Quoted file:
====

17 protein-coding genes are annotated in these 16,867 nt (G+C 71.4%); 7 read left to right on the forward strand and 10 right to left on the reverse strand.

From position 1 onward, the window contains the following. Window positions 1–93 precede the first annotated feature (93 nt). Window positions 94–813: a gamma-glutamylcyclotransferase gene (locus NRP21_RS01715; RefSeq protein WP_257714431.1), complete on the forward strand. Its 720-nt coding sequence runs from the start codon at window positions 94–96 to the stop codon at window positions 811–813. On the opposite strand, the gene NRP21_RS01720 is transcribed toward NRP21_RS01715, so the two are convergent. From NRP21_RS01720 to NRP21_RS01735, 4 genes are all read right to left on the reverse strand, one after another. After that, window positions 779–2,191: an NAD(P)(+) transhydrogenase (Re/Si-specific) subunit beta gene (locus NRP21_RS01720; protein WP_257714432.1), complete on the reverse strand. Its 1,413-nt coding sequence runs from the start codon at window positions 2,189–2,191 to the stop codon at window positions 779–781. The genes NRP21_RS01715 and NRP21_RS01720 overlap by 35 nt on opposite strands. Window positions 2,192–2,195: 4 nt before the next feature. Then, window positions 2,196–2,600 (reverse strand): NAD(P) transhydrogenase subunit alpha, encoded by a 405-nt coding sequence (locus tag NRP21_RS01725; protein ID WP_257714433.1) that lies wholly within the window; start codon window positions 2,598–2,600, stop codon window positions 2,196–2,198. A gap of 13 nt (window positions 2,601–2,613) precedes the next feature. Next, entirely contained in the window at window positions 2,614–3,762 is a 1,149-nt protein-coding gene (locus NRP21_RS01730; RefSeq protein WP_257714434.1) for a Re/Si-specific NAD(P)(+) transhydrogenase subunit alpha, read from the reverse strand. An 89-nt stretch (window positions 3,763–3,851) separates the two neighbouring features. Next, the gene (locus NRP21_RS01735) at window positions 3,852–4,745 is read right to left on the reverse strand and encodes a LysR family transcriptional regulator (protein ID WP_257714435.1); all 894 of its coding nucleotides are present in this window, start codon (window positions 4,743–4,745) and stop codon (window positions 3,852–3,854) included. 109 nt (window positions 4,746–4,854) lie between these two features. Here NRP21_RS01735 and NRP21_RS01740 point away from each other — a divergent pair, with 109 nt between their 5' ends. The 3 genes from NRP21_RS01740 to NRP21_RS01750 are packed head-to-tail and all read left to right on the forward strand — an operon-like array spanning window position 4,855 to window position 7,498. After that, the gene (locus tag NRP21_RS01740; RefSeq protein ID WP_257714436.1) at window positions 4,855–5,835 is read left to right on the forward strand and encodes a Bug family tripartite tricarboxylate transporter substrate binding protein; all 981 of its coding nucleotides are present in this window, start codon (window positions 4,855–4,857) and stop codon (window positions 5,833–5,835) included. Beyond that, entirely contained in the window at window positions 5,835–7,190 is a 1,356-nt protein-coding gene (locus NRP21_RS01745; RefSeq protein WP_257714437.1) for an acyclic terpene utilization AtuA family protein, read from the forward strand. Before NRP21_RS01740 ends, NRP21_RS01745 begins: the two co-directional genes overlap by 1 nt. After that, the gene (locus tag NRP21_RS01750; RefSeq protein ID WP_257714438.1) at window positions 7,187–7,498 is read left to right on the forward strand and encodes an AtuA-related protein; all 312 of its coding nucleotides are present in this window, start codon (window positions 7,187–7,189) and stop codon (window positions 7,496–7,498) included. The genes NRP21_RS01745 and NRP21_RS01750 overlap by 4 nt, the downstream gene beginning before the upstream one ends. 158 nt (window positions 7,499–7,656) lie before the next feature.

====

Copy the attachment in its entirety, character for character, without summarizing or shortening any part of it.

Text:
17 protein-coding genes are annotated in these 16,867 nt (G+C 71.4%); 7 read left to right on the forward strand and 10 right to left on the reverse strand.

From position 1 onward, the window contains the following. Window positions 1–93 precede the first annotated feature (93 nt). Window positions 94–813: a gamma-glutamylcyclotransferase gene (locus NRP21_RS01715; RefSeq protein WP_257714431.1), complete on the forward strand. Its 720-nt coding sequence runs from the start codon at window positions 94–96 to the stop codon at window positions 811–813. On the opposite strand, the gene NRP21_RS01720 is transcribed toward NRP21_RS01715, so the two are convergent. From NRP21_RS01720 to NRP21_RS01735, 4 genes are all read right to left on the reverse strand, one after another. After that, window positions 779–2,191: an NAD(P)(+) transhydrogenase (Re/Si-specific) subunit beta gene (locus NRP21_RS01720; protein WP_257714432.1), complete on the reverse strand. Its 1,413-nt coding sequence runs from the start codon at window positions 2,189–2,191 to the stop codon at window positions 779–781. The genes NRP21_RS01715 and NRP21_RS01720 overlap by 35 nt on opposite strands. Window positions 2,192–2,195: 4 nt before the next feature. Then, window positions 2,196–2,600 (reverse strand): NAD(P) transhydrogenase subunit alpha, encoded by a 405-nt coding sequence (locus tag NRP21_RS01725; protein ID WP_257714433.1) that lies wholly within the window; start codon window positions 2,598–2,600, stop codon window positions 2,196–2,198. A gap of 13 nt (window positions 2,601–2,613) precedes the next feature. Next, entirely contained in the window at window positions 2,614–3,762 is a 1,149-nt protein-coding gene (locus NRP21_RS01730; RefSeq protein WP_257714434.1) for a Re/Si-specific NAD(P)(+) transhydrogenase subunit alpha, read from the reverse strand. An 89-nt stretch (window positions 3,763–3,851) separates the two neighbouring features. Next, the gene (locus NRP21_RS01735) at window positions 3,852–4,745 is read right to left on the reverse strand and encodes a LysR family transcriptional regulator (protein ID WP_257714435.1); all 894 of its coding nucleotides are present in this window, start codon (window positions 4,743–4,745) and stop codon (window positions 3,852–3,854) included. 109 nt (window positions 4,746–4,854) lie between these two features. Here NRP21_RS01735 and NRP21_RS01740 point away from each other — a divergent pair, with 109 nt between their 5' ends. The 3 genes from NRP21_RS01740 to NRP21_RS01750 are packed head-to-tail and all read left to right on the forward strand — an operon-like array spanning window position 4,855 to window position 7,498. After that, the gene (locus tag NRP21_RS01740; RefSeq protein ID WP_257714436.1) at window positions 4,855–5,835 is read left to right on the forward strand and encodes a Bug family tripartite tricarboxylate transporter substrate binding protein; all 981 of its coding nucleotides are present in this window, start codon (window positions 4,855–4,857) and stop codon (window positions 5,833–5,835) included. Beyond that, entirely contained in the window at window positions 5,835–7,190 is a 1,356-nt protein-coding gene (locus NRP21_RS01745; RefSeq protein WP_257714437.1) for an acyclic terpene utilization AtuA family protein, read from the forward strand. Before NRP21_RS01740 ends, NRP21_RS01745 begins: the two co-directional genes overlap by 1 nt. After that, the gene (locus tag NRP21_RS01750; RefSeq protein ID WP_257714438.1) at window positions 7,187–7,498 is read left to right on the forward strand and encodes an AtuA-related protein; all 312 of its coding nucleotides are present in this window, start codon (window positions 7,187–7,189) and stop codon (window positions 7,496–7,498) included. The genes NRP21_RS01745 and NRP21_RS01750 overlap by 4 nt, the downstream gene beginning before the upstream one ends. 158 nt (window positions 7,499–7,656) lie before the next feature.